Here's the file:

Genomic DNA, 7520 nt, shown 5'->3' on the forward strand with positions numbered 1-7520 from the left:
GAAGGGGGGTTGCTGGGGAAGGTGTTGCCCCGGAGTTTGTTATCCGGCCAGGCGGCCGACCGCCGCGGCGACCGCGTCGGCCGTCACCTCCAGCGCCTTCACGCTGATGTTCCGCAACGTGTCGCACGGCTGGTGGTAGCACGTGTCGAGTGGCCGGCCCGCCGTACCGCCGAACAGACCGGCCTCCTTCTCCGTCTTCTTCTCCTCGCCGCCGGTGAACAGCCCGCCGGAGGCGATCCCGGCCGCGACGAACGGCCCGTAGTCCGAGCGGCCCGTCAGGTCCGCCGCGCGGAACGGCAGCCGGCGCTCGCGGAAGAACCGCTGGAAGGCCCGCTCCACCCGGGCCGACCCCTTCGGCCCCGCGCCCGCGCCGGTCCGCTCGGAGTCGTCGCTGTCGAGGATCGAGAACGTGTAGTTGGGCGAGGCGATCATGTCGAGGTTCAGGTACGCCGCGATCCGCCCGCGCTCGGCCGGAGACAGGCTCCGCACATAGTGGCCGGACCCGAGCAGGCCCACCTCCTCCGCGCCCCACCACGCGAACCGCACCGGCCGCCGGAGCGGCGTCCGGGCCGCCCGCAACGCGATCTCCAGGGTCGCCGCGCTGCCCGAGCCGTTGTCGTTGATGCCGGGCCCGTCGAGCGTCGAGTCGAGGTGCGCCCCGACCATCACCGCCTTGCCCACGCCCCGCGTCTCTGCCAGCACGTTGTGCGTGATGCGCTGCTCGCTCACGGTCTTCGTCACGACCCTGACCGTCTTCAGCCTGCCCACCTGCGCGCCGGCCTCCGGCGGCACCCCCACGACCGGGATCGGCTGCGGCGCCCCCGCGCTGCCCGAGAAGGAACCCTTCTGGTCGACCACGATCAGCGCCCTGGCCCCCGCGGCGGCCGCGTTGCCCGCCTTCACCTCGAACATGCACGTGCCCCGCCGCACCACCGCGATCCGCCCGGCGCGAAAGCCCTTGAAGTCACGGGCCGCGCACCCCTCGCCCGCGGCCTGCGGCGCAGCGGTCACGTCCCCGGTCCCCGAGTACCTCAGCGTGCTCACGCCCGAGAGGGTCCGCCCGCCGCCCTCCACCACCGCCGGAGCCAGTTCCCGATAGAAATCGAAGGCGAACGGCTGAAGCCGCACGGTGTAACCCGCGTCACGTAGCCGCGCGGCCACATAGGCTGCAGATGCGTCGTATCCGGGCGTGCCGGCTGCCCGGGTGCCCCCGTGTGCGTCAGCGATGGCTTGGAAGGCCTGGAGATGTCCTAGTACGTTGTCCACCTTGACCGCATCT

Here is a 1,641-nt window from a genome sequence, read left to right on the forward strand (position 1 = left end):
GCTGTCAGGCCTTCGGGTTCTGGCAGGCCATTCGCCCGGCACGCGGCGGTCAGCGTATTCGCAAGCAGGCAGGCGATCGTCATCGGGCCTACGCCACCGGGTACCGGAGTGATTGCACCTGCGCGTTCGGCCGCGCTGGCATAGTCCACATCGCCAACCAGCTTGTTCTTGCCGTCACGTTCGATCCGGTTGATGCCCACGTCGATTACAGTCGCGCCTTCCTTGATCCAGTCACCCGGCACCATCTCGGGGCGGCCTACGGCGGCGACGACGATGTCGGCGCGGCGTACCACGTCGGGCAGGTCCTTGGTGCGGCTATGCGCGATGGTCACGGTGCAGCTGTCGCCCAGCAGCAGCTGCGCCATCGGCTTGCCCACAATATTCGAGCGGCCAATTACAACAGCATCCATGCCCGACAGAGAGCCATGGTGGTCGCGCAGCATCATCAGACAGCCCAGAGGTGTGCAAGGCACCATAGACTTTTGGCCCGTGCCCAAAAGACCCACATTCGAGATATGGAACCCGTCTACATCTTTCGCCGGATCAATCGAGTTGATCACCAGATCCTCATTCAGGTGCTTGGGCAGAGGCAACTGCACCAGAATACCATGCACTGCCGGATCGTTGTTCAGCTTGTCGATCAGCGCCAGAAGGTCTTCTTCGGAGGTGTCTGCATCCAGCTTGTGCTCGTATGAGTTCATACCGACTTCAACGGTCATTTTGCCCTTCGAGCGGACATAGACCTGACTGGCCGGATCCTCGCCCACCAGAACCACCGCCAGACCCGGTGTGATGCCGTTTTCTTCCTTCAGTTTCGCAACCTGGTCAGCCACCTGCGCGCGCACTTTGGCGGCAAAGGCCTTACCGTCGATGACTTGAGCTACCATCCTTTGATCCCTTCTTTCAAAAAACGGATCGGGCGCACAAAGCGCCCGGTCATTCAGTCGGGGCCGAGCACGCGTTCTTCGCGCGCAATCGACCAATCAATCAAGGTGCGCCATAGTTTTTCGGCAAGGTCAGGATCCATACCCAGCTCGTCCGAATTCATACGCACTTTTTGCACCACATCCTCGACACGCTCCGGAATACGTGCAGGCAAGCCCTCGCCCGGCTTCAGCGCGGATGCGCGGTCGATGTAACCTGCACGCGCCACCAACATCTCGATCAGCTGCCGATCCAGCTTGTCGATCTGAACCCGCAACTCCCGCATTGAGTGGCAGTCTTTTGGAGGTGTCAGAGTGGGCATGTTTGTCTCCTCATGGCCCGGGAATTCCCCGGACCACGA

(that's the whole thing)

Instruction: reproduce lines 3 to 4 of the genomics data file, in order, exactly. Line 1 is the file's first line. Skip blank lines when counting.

Here is a 1,641-nt window from a genome sequence, read left to right on the forward strand (position 1 = left end):
GCTGTCAGGCCTTCGGGTTCTGGCAGGCCATTCGCCCGGCACGCGGCGGTCAGCGTATTCGCAAGCAGGCAGGCGATCGTCATCGGGCCTACGCCACCGGGTACCGGAGTGATTGCACCTGCGCGTTCGGCCGCGCTGGCATAGTCCACATCGCCAACCAGCTTGTTCTTGCCGTCACGTTCGATCCGGTTGATGCCCACGTCGATTACAGTCGCGCCTTCCTTGATCCAGTCACCCGGCACCATCTCGGGGCGGCCTACGGCGGCGACGACGATGTCGGCGCGGCGTACCACGTCGGGCAGGTCCTTGGTGCGGCTATGCGCGATGGTCACGGTGCAGCTGTCGCCCAGCAGCAGCTGCGCCATCGGCTTGCCCACAATATTCGAGCGGCCAATTACAACAGCATCCATGCCCGACAGAGAGCCATGGTGGTCGCGCAGCATCATCAGACAGCCCAGAGGTGTGCAAGGCACCATAGACTTTTGGCCCGTGCCCAAAAGACCCACATTCGAGATATGGAACCCGTCTACATCTTTCGCCGGATCAATCGAGTTGATCACCAGATCCTCATTCAGGTGCTTGGGCAGAGGCAACTGCACCAGAATACCATGCACTGCCGGATCGTTGTTCAGCTTGTCGATCAGCGCCAGAAGGTCTTCTTCGGAGGTGTCTGCATCCAGCTTGTGCTCGTATGAGTTCATACCGACTTCAACGGTCATTTTGCCCTTCGAGCGGACATAGACCTGACTGGCCGGATCCTCGCCCACCAGAACCACCGCCAGACCCGGTGTGATGCCGTTTTCTTCCTTCAGTTTCGCAACCTGGTCAGCCACCTGCGCGCGCACTTTGGCGGCAAAGGCCTTACCGTCGATGACTTGAGCTACCATCCTTTGATCCCTTCTTTCAAAAAACGGATCGGGCGCACAAAGCGCCCGGTCATTCAGTCGGGGCCGAGCACGCGTTCTTCGCGCGCAATCGACCAATCAATCAAGGTGCGCCATAGTTTTTCGGCAAGGTCAGGATCCATACCCAGCTCGTCCGAATTCATACGCACTTTTTGCACCACATCCTCGACACGCTCCGGAATACGTGCAGGCAAGCCCTCGCCCGGCTTCAGCGCGGATGCGCGGTCGATGTAACCTGCACGCGCCACCAACATCTCGATCAGCTGCCGATCCAGCTTGTCGATCTGAACCCGCAACTCCCGCATTGAGTGGCAGTCTTTTGGAGGTGTCAGAGTGGGCATGTTTGTCTCCTCATGGCCCGGGAATTCCCCGGACCACGA